Comma's Elusive Dreams bears a historical significance in the Turkish progressive metal scene in that it is the very first album to feature a heavily Dream Theater-inspired style. Considering progressive music has never had a huge following in Turkey, Elusive Dreams was met with plenty of critical acclaim by die-hard prog fans, despite its obvious shortcomings in certain aspects.
The five-piece band mostly expands on the compositional ideas of keyboardist Baris Dokuzer, whose piano-like keyboard sound starts off pretty much every track, usually boasting a slowly unfolding melody over which syncopated drums and guitar riffs are placed. Dokuzer also lays down well composed synth solos on most of the tunes, but the length of the soloing is usually kept to a minimum in order to maintain the flow of the compositions.
On "Clown", for instance, the dreamy synth tone in the first half is capped by semi-sung vocal parts and textural guitar harmonies. Baris Hacibasioglu largely utilises a moody touch rather than drawn-out instrumental passages. Also, his playing is more riff-based, as illustrated on this tune. However, one can sense some discreet blues connotations during the solo which blankets vocalist Ufuk Ozkurt's manipulated vocal line. Ozkurt finalises the piece delivering a somewhat folky melody though, which is rather interesting given the overall vocalization on the album.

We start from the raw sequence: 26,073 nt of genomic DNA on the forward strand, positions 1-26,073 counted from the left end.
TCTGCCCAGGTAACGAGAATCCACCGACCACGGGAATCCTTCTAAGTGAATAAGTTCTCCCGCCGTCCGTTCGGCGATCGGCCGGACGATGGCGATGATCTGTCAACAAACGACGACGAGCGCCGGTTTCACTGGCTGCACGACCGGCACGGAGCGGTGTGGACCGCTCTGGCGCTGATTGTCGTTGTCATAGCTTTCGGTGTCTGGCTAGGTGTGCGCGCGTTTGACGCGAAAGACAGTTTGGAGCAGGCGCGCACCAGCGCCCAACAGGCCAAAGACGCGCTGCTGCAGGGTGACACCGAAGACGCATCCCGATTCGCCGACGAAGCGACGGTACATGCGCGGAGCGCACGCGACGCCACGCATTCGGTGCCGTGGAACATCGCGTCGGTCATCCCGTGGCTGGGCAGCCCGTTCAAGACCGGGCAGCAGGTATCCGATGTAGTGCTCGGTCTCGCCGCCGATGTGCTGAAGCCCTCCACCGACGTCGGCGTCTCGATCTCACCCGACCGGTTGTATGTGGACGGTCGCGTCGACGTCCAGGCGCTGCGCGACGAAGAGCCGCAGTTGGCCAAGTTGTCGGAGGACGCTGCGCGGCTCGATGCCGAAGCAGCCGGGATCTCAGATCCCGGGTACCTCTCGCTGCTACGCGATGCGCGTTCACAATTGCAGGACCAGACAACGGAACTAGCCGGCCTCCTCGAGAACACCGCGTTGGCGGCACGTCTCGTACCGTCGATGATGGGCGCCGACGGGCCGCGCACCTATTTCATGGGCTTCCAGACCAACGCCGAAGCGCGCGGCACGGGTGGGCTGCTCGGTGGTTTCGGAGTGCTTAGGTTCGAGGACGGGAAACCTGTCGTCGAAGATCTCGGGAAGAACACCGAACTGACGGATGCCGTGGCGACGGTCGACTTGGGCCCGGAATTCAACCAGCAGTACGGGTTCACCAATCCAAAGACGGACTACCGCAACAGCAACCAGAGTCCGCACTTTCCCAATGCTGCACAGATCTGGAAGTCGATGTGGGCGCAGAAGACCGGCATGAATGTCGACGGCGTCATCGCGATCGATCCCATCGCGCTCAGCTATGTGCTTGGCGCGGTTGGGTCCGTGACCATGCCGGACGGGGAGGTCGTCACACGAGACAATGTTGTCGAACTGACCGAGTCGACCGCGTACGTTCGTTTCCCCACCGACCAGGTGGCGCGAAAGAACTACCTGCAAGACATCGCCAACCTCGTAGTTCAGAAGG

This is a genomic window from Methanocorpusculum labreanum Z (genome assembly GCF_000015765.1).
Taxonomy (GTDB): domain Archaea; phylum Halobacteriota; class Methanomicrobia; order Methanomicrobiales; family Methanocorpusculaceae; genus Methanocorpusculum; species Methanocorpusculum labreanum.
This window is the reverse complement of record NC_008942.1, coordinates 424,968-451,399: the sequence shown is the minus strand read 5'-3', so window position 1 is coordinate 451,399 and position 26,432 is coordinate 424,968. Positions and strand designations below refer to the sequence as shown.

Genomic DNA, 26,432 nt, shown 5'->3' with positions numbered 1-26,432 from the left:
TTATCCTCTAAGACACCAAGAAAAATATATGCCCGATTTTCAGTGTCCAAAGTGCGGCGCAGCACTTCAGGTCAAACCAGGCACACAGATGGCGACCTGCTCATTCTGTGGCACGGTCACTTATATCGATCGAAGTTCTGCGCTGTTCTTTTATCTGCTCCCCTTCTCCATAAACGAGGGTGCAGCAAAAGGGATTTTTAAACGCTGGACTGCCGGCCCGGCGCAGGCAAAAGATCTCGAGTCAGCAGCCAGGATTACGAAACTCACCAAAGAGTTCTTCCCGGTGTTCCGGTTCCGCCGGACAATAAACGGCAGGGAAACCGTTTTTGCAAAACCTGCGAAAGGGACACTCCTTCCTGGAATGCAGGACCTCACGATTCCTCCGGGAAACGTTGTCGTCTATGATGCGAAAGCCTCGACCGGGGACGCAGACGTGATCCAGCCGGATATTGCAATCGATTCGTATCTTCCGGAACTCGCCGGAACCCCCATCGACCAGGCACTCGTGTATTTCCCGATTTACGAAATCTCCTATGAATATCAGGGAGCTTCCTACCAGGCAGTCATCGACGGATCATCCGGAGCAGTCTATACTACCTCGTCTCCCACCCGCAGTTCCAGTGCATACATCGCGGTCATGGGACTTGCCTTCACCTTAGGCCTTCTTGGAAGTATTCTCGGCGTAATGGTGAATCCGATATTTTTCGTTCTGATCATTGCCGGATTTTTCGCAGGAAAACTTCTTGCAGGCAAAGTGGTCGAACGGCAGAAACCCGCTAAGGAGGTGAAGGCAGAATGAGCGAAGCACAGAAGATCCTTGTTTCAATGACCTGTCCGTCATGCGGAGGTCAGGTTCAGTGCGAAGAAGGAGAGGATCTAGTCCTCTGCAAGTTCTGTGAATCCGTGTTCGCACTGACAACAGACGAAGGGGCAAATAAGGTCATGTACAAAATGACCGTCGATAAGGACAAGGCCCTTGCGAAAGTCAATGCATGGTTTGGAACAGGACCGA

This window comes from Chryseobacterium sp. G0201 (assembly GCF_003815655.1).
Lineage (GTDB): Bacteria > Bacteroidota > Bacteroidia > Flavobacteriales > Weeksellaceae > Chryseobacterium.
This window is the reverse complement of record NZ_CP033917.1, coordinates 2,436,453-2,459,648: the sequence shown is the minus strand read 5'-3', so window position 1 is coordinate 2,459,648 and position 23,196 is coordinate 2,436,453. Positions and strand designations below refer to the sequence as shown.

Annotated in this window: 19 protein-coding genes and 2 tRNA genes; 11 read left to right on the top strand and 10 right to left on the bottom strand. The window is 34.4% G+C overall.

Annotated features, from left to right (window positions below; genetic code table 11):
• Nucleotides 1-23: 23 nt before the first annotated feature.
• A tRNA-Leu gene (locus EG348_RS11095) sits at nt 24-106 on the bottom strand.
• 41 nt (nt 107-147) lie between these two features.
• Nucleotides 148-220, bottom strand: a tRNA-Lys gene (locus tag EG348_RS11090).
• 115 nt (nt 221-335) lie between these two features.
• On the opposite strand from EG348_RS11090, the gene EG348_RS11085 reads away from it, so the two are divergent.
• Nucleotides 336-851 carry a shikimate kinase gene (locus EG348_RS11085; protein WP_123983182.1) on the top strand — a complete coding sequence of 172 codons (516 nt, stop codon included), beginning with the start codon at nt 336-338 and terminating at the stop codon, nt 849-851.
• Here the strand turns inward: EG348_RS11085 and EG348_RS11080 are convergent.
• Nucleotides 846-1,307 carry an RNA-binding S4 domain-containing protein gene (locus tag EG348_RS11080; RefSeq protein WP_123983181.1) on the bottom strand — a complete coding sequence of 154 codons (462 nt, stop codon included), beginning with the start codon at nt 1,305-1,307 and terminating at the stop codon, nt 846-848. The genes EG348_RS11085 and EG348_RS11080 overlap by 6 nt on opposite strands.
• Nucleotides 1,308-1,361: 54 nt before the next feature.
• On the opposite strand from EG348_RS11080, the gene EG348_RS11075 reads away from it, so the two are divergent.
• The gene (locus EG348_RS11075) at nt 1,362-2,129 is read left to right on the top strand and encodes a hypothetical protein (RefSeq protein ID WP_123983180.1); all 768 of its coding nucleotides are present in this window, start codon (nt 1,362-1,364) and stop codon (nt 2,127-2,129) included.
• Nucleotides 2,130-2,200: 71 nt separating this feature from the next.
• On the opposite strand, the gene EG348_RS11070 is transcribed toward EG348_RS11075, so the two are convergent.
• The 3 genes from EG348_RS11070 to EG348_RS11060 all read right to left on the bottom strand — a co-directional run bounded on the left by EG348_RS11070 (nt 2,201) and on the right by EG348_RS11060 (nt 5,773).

The songs most proceed in a midtempo range, despite the occasional heavy riffery heard on songs like "Never Betray", complete with neoclassical guitar soloing; and "Key of Virtue", which is dominated by a stronger vocal presence and a heavy keyboard and bass arrangement. Ozkurt tries a relatively more aggressive vocal style here, but it is questionable if he is capable of hitting the high notes appropriately. The high-pitched screaming on the former doesn't suit his otherwise midrange tone very well either.
Tracks like "Testimony Within", "Elusive Dream of Life", and "Mask of Silence" bear a striking resemblance in the way they were structured. They all begin with a solo piano, bringing forth melodic vocals and faster-paced instrumentation. The brief keyboard break on "Testimony Within" is beautifully punctuated by a bass and drum accompaniment while Hacibasioglu's electric solo on "Elusive Dream of Life" is charged with emotional intensity. On the final track, drummer Emre Gunaydin contributes solid fills, especially during the comparatively longer instrumental section which recalls 90's Italian prog metal a la Empty Tremor (think their debut album) and Khali.
Of the two instrumental tracks, "Lost Tears" is a purely acoustic-based number clocking in at a little less than a minute while "Solid Trance" sees them performing a truly well composed number, weaving busy rhythms into a technically impressive workout. Dokuzer perpetuates a melodious arch in a tightly controlled guitar and bass environment which has me wondering as to why they didn't include more tunes in this vein.
Though mixed by noted Turkish producer Iskender Paydas, the recording quality of the album is less than stellar, mostly lacking in a strong guitar force. Much to my dismay, the bass isn't quite audible either, but this seems to stem moreso from the low-budget recording than the mixing job handled by Paydas. On their second album, the production quality increased noticeably.
Elusive Dreams is recommended to fans of progressive metal who enjoy obscure bands that do not claim to reinvent the wheel. Although I'm in the minority who think that Free As God, their second album, is more daring compositionally, be sure to seek it out if possible.
- Never Betray
- Lost Tears
- Cradle of My Dreams
- Testimony Within
- Key of Virtue
- Elusive Dream of Life
- Solid Trance
- Mask of Silence